3 million people are estimated to be living in Kenya with mental disabilities…and of these, fewer than 1% are receiving an education*

(*source: Kenya Society for the Mentally Handicapped)

Primary school children with mental and physical disabilities find it impossible to cope in typical class sizes of over 100 pupils; yet these are the lucky ones – many such children don’t make it to school at all. Reasons for this include:

Social stigma – parents choose to hide their children away from society, believing their disability to be a curse on their family.
Vulnerability – many children are locked away for their own protection.
Lack of hope – most parents do not understand that, with support, their children can be educated and live fulfilled lives.

Kivuli Trust was set up because we believe these children have a rightful place in society. We built the hostels for the children at Gilgil Special School to ensure that they have a future.

Our hostels act as safe havens, providing children with regular meals, proper beds and the care and support that they deserve and thrive upon. We work in partnership with local government who provide the classrooms and specialist teachers.

Our aim is to teach these children essential life skills such as brushing their teeth, cleaning themselves, washing their clothes and performing simple chores about the home. The helps them to become more readily accepted into their families and into their communities.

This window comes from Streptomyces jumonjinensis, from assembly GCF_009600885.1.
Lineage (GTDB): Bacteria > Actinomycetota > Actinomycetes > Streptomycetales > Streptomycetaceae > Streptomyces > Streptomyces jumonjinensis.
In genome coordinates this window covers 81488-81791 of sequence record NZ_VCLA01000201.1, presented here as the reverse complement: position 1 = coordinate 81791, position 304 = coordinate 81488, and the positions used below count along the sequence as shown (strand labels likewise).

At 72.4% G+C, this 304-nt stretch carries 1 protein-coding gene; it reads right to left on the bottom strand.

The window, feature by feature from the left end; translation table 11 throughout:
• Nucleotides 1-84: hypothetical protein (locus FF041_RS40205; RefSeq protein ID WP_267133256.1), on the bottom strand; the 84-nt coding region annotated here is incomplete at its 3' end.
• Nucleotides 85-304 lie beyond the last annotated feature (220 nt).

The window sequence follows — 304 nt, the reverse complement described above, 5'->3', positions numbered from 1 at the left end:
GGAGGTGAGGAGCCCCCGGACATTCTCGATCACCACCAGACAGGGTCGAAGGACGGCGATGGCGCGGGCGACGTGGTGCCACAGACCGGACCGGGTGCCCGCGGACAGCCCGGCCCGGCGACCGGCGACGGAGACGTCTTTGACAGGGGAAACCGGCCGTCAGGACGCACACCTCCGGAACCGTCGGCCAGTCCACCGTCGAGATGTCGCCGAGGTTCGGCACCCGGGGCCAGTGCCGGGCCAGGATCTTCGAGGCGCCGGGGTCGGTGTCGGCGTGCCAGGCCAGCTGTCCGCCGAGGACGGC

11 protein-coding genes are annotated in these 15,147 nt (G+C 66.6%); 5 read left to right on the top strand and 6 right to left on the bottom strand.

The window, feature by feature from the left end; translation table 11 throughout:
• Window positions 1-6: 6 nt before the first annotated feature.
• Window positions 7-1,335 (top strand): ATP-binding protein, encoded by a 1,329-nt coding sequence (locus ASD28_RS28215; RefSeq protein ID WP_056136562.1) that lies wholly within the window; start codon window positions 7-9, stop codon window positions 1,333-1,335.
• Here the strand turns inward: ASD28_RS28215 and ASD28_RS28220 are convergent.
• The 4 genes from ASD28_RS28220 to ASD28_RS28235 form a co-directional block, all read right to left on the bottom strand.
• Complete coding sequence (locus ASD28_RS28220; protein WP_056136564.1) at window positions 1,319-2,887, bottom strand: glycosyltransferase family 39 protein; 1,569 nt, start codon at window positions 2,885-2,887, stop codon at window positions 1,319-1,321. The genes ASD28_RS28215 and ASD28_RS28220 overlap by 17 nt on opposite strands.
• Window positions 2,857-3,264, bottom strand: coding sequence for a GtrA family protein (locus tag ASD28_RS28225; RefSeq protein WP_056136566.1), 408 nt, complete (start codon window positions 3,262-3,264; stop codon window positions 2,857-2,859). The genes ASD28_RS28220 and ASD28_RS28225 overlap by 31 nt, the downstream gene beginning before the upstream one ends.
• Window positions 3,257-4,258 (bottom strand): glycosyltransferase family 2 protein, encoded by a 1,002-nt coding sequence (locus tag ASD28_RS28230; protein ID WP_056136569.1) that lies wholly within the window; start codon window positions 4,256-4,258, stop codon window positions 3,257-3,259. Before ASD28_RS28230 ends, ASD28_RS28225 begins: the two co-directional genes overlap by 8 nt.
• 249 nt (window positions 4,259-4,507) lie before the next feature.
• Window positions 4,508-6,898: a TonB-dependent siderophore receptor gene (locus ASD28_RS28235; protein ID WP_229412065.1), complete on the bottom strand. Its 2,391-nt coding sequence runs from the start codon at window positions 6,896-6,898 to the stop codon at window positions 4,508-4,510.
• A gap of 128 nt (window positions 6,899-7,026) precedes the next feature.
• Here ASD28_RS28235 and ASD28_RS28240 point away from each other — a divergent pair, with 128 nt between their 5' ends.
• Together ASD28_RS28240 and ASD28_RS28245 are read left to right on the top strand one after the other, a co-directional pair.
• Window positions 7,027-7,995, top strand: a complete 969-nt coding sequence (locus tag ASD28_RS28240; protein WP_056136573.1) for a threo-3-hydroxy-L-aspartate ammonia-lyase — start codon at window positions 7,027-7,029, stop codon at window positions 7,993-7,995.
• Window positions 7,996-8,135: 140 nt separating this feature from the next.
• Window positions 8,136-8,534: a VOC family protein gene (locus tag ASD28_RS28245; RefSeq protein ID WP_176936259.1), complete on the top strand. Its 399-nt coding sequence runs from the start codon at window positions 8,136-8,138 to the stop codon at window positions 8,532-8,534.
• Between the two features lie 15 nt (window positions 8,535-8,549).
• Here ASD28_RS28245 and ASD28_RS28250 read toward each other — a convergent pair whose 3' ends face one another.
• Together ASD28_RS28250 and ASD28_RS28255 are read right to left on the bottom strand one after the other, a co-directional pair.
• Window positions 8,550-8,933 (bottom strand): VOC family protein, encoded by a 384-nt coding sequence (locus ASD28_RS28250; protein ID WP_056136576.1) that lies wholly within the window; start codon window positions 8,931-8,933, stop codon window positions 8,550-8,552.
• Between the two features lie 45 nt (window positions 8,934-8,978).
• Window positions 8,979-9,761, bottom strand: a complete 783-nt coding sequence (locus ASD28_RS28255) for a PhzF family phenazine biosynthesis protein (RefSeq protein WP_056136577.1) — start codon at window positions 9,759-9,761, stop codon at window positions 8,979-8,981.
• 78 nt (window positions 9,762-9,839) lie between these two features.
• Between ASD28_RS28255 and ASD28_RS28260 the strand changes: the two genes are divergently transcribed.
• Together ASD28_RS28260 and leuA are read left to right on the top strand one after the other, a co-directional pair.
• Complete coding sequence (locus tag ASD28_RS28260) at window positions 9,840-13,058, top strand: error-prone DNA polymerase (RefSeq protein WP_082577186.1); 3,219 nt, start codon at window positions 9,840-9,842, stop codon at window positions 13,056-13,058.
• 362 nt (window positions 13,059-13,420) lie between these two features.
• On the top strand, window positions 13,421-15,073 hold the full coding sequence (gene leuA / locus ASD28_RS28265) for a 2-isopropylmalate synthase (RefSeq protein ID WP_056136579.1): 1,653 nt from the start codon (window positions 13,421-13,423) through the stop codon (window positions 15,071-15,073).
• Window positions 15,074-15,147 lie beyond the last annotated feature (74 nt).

Who we are…

Kivuli Trust is run by volunteers. We ensure that every donation goes directly to the projects.

Ryan Pape. Ryan was born and raised in Kenya and has been involved in fundraising for a number of years. He currently works in property development in East Africa and draws upon this experience for the construction of the hostels.

Georgie Harding-Newman. Georgie has been involved in various community projects in Africa since 1998. In 2005 she spent a number of months assisting in the Special Unit of the Gilgil Township School in Kenya. Georgie has fundraised for various charities, including Raleigh International and a 2004 Tsunami Appeal.

Paula Pape. From her base in Kenya, Paula has been pivotal in supporting and developing the Gilgil Special School. She plays a central role in the ongoing operation of Kivuli Trust’s projects from within Kenya.

Rhoda Otieno. Rhoda established the Special Unit in the Gilgil Township Primary School to care for and teach children with disabilities. She is now the Deputy Head Mistress of the Gilgil Special school, responsible for the teaching and caring programme. Her total devotion to the children is an inspiration.

Liz Dillarstone. In her role as Head of Community Action at Oundle School, Liz Dillarstone first visited Kenya and Gilgil Special School in February 2014 with teachers from Oundle School and The Phoenix Special School in Peterborough. She has visited a number of times since then and has set up the Kivuli child sponsorship programme in conjunction with Rhoda. Liz has organised a number of fundraising initiatives for Kivuli and trips for visitors from the UK to see the work of the staff and meet the children. Her own three children have also visited and each sponsor a child.

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